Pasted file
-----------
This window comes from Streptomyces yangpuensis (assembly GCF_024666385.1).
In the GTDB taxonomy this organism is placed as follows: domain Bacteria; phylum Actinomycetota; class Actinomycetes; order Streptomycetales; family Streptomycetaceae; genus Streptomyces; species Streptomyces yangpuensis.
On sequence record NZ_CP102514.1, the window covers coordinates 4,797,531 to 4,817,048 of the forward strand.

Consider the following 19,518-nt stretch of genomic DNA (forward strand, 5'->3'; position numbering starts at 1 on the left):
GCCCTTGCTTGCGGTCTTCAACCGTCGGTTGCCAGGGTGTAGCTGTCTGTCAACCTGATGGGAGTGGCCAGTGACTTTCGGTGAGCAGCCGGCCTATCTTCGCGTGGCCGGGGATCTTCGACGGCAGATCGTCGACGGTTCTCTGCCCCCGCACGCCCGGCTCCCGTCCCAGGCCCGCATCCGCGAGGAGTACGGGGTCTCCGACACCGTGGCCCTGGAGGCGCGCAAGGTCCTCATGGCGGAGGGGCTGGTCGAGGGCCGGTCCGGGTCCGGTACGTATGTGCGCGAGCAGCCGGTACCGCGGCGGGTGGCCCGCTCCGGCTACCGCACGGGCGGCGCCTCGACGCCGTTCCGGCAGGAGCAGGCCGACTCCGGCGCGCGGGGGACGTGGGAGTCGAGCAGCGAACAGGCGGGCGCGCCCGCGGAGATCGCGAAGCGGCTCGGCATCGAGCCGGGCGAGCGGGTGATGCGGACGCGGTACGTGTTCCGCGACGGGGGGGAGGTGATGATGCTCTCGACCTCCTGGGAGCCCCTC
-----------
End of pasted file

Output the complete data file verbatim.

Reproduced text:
This window comes from Streptomyces yangpuensis (assembly GCF_024666385.1).
In the GTDB taxonomy this organism is placed as follows: domain Bacteria; phylum Actinomycetota; class Actinomycetes; order Streptomycetales; family Streptomycetaceae; genus Streptomyces; species Streptomyces yangpuensis.
On sequence record NZ_CP102514.1, the window covers coordinates 4,797,531 to 4,817,048 of the forward strand.

Consider the following 19,518-nt stretch of genomic DNA (forward strand, 5'->3'; position numbering starts at 1 on the left):
GCCCTTGCTTGCGGTCTTCAACCGTCGGTTGCCAGGGTGTAGCTGTCTGTCAACCTGATGGGAGTGGCCAGTGACTTTCGGTGAGCAGCCGGCCTATCTTCGCGTGGCCGGGGATCTTCGACGGCAGATCGTCGACGGTTCTCTGCCCCCGCACGCCCGGCTCCCGTCCCAGGCCCGCATCCGCGAGGAGTACGGGGTCTCCGACACCGTGGCCCTGGAGGCGCGCAAGGTCCTCATGGCGGAGGGGCTGGTCGAGGGCCGGTCCGGGTCCGGTACGTATGTGCGCGAGCAGCCGGTACCGCGGCGGGTGGCCCGCTCCGGCTACCGCACGGGCGGCGCCTCGACGCCGTTCCGGCAGGAGCAGGCCGACTCCGGCGCGCGGGGGACGTGGGAGTCGAGCAGCGAACAGGCGGGCGCGCCCGCGGAGATCGCGAAGCGGCTCGGCATCGAGCCGGGCGAGCGGGTGATGCGGACGCGGTACGTGTTCCGCGACGGGGGGGAGGTGATGATGCTCTCGACCTCCTGGGAGCCCCTC